Psychosocial stress and central adiposity: A Brazilian study with users of the public health system
Flavia V Freitas, Wagner Barbosa, Laiz Silva, Mariana Garozi, Julia Pinheiro, Aline Borçoi, Catarine Conti, Juliana Arpini, Heberth Paula, Mayara Oliveira, Anderson Archanjo, Erika Freitas
Objective: To assess the association between indicators of psychosocial stress and central adiposity in adult users of the Unified Health System (SUS) from Southeast of Brazil. Methods: This cross-sectional study was conducted with 384 adults (20 to 59 years old) from the city of Alegre, Southeastern Brazil. The simple random sample represented the population using the public health system of the municipality. The prevalence of obesity was based on the Body Mass Index, and central adiposity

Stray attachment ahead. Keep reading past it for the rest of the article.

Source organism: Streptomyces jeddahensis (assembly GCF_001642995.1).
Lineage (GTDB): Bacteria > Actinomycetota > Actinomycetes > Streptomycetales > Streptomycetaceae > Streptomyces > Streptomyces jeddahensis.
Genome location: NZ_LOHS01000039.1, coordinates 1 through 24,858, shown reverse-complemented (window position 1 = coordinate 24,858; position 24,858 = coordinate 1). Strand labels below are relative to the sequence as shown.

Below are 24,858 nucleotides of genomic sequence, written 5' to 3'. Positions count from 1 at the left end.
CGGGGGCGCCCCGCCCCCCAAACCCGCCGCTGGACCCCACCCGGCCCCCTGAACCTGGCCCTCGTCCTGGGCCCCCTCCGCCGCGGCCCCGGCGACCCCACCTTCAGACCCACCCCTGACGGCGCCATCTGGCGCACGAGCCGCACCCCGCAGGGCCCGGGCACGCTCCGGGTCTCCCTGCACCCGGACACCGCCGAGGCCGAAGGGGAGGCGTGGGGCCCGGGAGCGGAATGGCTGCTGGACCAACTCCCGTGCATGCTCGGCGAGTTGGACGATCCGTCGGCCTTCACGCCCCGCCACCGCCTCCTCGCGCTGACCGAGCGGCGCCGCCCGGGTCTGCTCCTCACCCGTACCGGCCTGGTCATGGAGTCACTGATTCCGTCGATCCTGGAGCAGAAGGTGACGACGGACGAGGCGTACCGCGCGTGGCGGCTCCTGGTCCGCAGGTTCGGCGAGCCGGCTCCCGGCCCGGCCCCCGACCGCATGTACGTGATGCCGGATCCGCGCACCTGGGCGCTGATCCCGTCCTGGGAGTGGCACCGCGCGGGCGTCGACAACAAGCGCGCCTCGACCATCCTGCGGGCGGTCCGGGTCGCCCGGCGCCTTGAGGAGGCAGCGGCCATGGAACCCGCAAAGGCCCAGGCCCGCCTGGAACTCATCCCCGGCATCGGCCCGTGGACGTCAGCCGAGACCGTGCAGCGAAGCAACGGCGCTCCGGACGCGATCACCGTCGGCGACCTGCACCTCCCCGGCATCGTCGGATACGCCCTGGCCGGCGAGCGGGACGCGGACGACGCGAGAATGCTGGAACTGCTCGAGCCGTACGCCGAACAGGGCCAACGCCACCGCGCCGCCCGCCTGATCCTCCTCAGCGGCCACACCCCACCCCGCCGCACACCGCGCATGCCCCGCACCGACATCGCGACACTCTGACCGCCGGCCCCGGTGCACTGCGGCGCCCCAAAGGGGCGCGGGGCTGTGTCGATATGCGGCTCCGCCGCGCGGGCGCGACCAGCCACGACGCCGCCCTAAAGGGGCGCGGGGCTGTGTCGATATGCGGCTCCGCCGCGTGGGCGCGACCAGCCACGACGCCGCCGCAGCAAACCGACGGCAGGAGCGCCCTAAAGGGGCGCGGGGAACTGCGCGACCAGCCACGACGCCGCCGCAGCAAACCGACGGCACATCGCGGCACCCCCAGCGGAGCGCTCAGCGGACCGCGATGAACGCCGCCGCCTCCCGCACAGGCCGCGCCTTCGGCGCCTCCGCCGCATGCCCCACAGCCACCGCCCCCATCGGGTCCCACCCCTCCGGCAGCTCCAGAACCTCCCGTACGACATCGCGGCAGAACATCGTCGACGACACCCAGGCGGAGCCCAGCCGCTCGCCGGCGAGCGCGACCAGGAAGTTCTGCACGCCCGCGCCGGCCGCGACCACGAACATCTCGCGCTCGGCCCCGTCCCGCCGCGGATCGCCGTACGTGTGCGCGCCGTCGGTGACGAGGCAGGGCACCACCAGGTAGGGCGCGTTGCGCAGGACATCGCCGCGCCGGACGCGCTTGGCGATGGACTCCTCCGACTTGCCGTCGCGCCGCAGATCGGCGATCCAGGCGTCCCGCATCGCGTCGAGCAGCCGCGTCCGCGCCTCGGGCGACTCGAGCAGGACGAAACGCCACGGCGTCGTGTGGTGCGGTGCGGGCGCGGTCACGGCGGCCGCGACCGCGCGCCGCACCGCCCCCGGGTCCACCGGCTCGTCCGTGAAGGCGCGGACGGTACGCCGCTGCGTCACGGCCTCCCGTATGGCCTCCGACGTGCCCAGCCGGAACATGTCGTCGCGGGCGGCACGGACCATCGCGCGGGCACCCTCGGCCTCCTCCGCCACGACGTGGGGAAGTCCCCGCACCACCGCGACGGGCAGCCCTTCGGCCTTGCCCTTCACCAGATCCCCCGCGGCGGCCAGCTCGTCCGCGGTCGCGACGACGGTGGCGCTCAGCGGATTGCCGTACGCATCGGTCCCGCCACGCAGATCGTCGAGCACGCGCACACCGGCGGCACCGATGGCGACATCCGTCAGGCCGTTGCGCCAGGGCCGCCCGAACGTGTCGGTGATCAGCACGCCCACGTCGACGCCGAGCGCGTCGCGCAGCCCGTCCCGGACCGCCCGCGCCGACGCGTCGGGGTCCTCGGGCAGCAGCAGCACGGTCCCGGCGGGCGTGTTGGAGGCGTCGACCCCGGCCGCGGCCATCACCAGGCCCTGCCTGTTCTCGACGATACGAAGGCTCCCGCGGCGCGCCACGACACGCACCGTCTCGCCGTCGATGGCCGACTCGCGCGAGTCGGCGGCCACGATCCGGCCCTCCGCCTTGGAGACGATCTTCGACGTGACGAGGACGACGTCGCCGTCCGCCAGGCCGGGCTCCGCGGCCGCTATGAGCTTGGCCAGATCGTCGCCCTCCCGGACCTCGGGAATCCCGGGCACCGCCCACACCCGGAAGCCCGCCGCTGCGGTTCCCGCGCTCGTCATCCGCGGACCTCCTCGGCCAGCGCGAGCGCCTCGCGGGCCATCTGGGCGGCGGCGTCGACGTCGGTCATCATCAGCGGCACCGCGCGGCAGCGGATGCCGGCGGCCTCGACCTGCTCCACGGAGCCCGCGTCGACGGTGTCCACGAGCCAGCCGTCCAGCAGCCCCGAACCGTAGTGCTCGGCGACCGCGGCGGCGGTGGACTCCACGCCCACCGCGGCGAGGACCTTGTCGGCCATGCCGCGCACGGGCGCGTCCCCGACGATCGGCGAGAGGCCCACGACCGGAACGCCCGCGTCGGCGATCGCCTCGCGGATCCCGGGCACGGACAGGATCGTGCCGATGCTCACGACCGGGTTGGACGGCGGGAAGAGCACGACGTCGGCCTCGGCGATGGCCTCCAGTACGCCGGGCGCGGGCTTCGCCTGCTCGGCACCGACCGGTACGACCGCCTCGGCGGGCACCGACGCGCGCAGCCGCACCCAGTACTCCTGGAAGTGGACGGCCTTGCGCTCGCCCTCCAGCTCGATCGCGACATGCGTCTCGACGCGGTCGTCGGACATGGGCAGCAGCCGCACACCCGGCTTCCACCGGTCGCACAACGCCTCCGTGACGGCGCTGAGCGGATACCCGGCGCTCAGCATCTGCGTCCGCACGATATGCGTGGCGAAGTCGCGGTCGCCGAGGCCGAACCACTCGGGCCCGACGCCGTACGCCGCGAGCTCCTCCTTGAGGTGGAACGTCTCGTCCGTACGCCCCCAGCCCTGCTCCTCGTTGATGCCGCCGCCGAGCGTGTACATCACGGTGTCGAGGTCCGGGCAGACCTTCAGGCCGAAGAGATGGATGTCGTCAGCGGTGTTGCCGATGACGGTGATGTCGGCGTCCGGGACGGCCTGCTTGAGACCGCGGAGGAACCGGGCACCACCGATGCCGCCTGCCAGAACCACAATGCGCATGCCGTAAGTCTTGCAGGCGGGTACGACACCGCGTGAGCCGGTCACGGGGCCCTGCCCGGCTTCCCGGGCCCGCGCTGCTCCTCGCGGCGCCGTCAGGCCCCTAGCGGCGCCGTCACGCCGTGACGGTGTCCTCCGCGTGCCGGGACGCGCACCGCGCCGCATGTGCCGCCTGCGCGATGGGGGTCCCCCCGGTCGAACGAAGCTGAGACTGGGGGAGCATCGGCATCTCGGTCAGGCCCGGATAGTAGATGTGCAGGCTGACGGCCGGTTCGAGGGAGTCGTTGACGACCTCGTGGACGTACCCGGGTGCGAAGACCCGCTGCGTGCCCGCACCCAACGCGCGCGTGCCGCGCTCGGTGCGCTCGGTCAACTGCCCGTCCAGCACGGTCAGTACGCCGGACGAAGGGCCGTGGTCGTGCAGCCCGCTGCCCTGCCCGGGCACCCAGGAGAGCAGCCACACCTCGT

... endent variable) was measured by waist circumference in centimeters. The independent variables were the following indicators of psychosocial stress: food and nutrition insecurity (yes/no), serum cortisol (μg/dL), symptoms suggestive of depression using the Beck Depression Inventory-II ≥ 17 (yes/no), and altered blood pressure ≥ 130/85 mmHg (yes/no). Univariate linear regression was performed between central adiposity and each stress indicator, and later the models were adjusted for socioeconomic, health, and lifestyle variables. All analyses were stratified by rural and urban location. Results: The prevalence of weight excess was 68.3%, and 71.5% of individuals presented an increased risk for metabolic complications related to central adiposity. Mean waist circumference scores for the rural and urban population were 89.3 ± 12.7 cm and 92.9 ± 14.7 cm, respectively (p = 0.012). Indicators of stress that were associated with central adiposity were: cortisol in the rural population and altered blood pressure in the urban population. This occurred both in the raw analysis and in the models adjusted for confounding factors. Conclusion: The associations between stress and adiposity were different between rural (cortisol - inverse association) and urban (altered blood pressure) lifestyles, confirming the influence of local and psychosocial subsistence on the modulation of stress and on how individuals react or restrain stressors. Stress reduction strategies can be useful in public health programs designed to prevent or treat obesity.